The human rights crisis in the Israeli-occupied Palestinian territories worsened in 2009, particularly in Gaza, where Israeli forces killed hundreds of Palestinian civilians and destroyed civilian homes and infrastructure during Operation Cast Lead, a major military offensive that began on December 27, 2008 and ended on January 18, 2009. Israel's continued blockade of Gaza denied basic goods to Gaza's 1.5 million residents and prevented post-war reconstruction.
Hamas, Islamic Jihad and other Palestinian armed groups in Gaza fired rockets indiscriminately at Israeli cities and towns. At their peak during Operation Cast Lead, more than 100 rockets per day hit Israel, killing three Israeli civilians. Longer-range rockets placed 800,000 Israelis at risk of attack.
During and after the war, Hamas forces in Gaza killed alleged collaborators with Israel and shot and maimed scores of political rivals.
In the West Bank, Israel maintained many restrictions on freedom of movement for Palestinians, demolished hundreds of homes under discriminatory regulations, continued unlawful settlement construction, and continued to arbitrarily detain children and adults.
Palestinian Armed Groups
From November 2008 through March 2009 the military wings of Hamas, Islamic Jihad, the People's Front for the Liberation of Palestine (PFLP) and other groups fired hundreds of largely locally made rockets at population centers in Israel, killing three civilians and severely wounding four. Up to 800,000 people were within range of the attacks. In several cases, the rockets fell short of their intended targets in Israel and harmed Palestinians in Gaza, including two young girls killed by a rocket in the northern Gaza Strip. Rocket attacks greatly diminished since March 2009.
The repeated attacks on population centers by rockets that cannot be targeted and statements from Palestinian armed groups indicate that the attackers intended to harm civilians. Hamas and other groups stated the attacks were intended as reprisals for unlawful Israeli attacks or as a means of resistance to occupation. Deliberate or indiscriminate attacks on civilians are a serious violation of international humanitarian law regardless of their rationale.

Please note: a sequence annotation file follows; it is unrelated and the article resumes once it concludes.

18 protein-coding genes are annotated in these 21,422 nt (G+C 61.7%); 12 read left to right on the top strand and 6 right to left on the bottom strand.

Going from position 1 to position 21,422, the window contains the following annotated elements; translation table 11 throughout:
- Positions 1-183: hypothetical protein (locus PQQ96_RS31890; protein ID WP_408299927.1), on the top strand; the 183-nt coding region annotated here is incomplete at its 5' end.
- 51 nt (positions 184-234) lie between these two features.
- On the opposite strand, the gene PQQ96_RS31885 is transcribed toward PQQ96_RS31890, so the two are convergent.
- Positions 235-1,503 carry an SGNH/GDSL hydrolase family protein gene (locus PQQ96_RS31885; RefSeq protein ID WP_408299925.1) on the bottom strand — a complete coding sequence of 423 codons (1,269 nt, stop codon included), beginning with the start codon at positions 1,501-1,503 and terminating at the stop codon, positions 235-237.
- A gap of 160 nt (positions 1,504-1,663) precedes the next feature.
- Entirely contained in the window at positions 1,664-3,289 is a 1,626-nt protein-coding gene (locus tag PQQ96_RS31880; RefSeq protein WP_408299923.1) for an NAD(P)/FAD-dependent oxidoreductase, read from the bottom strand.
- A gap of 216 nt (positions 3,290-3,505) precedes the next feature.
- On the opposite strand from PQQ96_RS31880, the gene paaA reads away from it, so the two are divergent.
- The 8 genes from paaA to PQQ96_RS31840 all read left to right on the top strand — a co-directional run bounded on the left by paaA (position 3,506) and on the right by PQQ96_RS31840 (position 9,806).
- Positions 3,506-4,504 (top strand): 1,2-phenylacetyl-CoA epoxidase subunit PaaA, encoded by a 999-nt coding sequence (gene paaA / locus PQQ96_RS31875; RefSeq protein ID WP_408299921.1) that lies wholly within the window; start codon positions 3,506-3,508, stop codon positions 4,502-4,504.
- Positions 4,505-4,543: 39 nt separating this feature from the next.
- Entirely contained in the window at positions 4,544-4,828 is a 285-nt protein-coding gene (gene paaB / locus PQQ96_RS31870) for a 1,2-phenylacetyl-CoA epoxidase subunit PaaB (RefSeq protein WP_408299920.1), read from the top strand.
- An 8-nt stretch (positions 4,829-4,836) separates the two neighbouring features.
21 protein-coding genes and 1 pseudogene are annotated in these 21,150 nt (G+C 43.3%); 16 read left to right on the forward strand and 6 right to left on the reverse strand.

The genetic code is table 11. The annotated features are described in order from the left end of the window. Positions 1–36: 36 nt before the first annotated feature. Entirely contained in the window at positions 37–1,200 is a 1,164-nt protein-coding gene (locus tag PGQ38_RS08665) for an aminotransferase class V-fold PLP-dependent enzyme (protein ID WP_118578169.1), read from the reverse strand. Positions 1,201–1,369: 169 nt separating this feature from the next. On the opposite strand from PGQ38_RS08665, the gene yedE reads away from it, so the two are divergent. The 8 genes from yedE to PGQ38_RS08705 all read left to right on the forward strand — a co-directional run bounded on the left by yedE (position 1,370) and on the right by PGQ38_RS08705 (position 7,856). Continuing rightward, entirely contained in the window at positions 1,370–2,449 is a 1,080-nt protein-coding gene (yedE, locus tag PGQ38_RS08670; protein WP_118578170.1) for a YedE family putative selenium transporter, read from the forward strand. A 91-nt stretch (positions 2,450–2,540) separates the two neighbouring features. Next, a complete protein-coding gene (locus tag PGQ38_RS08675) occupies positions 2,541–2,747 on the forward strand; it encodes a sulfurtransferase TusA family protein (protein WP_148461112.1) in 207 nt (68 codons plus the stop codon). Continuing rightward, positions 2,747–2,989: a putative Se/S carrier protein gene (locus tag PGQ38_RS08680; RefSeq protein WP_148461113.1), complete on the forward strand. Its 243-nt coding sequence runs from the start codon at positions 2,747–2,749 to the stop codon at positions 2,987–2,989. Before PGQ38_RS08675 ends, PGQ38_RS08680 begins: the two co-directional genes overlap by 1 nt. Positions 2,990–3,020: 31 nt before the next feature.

Palestinian armed groups unnecessarily placed Palestinian civilians at risk from retaliatory attacks by firing rockets from densely populated areas. Additionally, reports by news media and a nongovernmental organization indicate that in some cases, Palestinian armed groups intentionally hid behind civilians to unlawfully use them as shields to deter Israeli counter-attacks.
From late December 2008 to at least March 2009, masked gunmen apparently affiliated with Hamas, killed at least 32 alleged collaborators with Israel-including men in custody or who posed no threat at the time-and shot or severely beat scores of other Palestinians, primarily members of the rival Fatah party. In response, the Fatah-run authorities in the West Bank increased repressive measures against Hamas members and supporters there.
Hamas and other Palestinian factions have conducted no known investigations into unlawful rockets attacks against Israeli civilians, actions by Palestinian armed groups that put Palestinian civilians at unnecessary risk, or the killings or mistreatment of alleged collaborators or political rivals. Hamas pledged in October to investigate alleged war crimes including rocket attacks.
Palestinian armed groups in Gaza continued to detain incommunicado the Israeli soldier Gilad Shalit, captured in June 2006, refusing to allow the International Committee of the Red Cross to visit him or to carry messages to and from his family. In October Israel released 20 female prisoners in return for a video of Shalit, proving he was alive.
Israel Defense Forces
Civilians suffered tremendously during the conflict in Gaza. At least 773 Palestinian civilians were killed during Operation Cast Lead, according to the Israeli human rights group B'Tselem; the group listed 330 combatants killed, and 248 policemen. (Human Rights Watch has not been able to assess whether and to what extent Gaza's police were civilians immune from attack or were directly participating in the hostilities and thus lawful targets.) The Israel Defense Forces (IDF) damaged hospitals and United Nations facilities where displaced persons were sheltering. Israel and Egypt refused to open their borders, preventing civilians from fleeing the conflict, a step criticized by the UN High Commissioner for Refugees.
Israeli forces shelled densely populated areas with heavy artillery, including 155mm high explosive, and white phosphorous obscurant munitions, which are inherently indiscriminate when used in densely-populated areas. In one case, on January 15, IDF high explosive and white phosphorus artillery shells struck the main compound of the UN Relief and Works Agency for Palestine Refugees in the Near East (UNRWA) in Gaza City, wounding three people and starting fires that destroyed four buildings, food aid, and medical supplies. The IDF had previously suspended the use of heavy artillery in residential areas of Gaza in November 2006, after an artillery attack that killed 23 civilians. Israel had never previously used white phosphorus in Gaza and initially denied using it in Operation Cast Lead.